TICONDEROGA - New York State has announced funding to assist local farmers fight pollution.
Attorney General Eric T. Schneiderman has announced the dedication of $200,000 in recovered funds to assist Champlain Valley farmers in combating water pollution in Lake Champlain.
The money, recovered from a 2007 case in which a major power company violated the Clean Air Act, will target phosphorous reduction from area farms, improving their operations, fighting pollution, and improving the health of Lake Champlain.
"A healthy Lake Champlain and a vibrant agricultural sector are both vital to sustaining the Champlain Valley's economy and way of life," Schneiderman said. "Our office will continue to fight to protect our natural resources on behalf of New Yorkers. At no cost to taxpayers, these funds will help area farmers improve their operations, while furthering their responsible stewardship of the environment. By promoting the vitality of area farms and Lake Champlain, this funding is an investment in the future of the Champlain Valley."
Areas of Lake Champlain, including its southern segments, suffer from poor water quality due to excessive inputs of nutrients, particularly phosphorous. When too much phosphorous enters the lake, it can cause rapid weed growth which starves the lake of oxygen needed to support fish and other living organisms. For years, area farmers have taken steps to reduce phosphorous runoff from their land, and today's awards will bolster these important efforts.
"We appreciate the attorney general's dedication of funding to implement important water quality projects in Essex County," said Erik Leerkes of Ticonderoga, president of Essex County Farm Bureau. "Protecting the environment is an essential part of any farm businesses and this assistance will help our farmers continue their efforts to protect Lake Champlain in an affordable and effective manner."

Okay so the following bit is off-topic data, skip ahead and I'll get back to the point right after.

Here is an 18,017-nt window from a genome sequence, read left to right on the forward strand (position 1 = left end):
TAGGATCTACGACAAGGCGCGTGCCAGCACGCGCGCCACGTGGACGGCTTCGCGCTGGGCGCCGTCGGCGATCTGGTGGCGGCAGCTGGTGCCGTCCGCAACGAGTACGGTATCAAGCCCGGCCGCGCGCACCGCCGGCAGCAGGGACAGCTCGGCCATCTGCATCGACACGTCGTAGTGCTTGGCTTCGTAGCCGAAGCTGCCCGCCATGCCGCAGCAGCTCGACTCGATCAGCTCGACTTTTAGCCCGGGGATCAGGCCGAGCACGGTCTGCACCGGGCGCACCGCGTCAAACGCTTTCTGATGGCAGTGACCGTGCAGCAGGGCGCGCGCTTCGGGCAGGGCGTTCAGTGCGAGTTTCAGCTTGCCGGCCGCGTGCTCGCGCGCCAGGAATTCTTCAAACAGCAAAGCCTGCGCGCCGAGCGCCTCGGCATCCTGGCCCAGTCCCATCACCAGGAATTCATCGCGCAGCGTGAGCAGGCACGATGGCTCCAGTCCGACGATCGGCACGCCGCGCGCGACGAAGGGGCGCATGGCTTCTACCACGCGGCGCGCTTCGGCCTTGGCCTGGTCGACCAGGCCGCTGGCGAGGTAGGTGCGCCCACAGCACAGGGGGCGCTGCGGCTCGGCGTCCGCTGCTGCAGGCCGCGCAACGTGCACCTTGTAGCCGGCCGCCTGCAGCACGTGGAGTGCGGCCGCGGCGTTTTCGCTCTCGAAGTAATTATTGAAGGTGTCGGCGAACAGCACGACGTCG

Essex County Soil & Water Conservation District will receive $19,800 to assist an Essex County-based beef farmer to prevent cattle from grazing and watering in a tributary stream to Lake Champlain by installing fencing and constructing a dedicated stream crossing. A buffer of vegetation will also be created along the stream's bank in order to filter nutrients, prevent erosion, and provide wildlife habitat.
Essex County Soil & Water Conservation District will also receive $75,000 in funds to assist the owner of a 90-cow beef operation in Essex County to construct a large covering over their barnyard, and install other features that will reduce runoff from the farm and its discharge of nutrients to a nearby tributary to Lake Champlain.
Washington County Soil & Water Conservation District will receive $81,000 to assist the owner of a 200-cow dairy farm in Washington County to install a suite of "best management practices" designed to prevent clean storm water from contacting manure and causing nutrient runoff. These practices will include constructing a covering over the farm's barnyard and installing a roof water diversion system that will direct clean water runoff away from heavy use areas.
Washington County Soil & Water Conservation District will also receive $15,830 to assist the owner of a 175-cow Washington County dairy farm to install rainwater diversion systems and other drainage improvements in order to direct clean storm water away from an existing heavy use barnyard, thus preventing contact with manure and significantly reducing nutrient runoff into a nearby tributary of the Lake.
Funding for the projects comes from a settlement that a coalition of states and environmental groups - led by New York and the federal government - reached in 2007 with American Electric Power, the nation's largest power company, for violations of the federal Clean Air Act. As a result of the settlement, $500,000 was committed to addressing pollution reduction in Lake Champlain in coordination with the State of Vermont.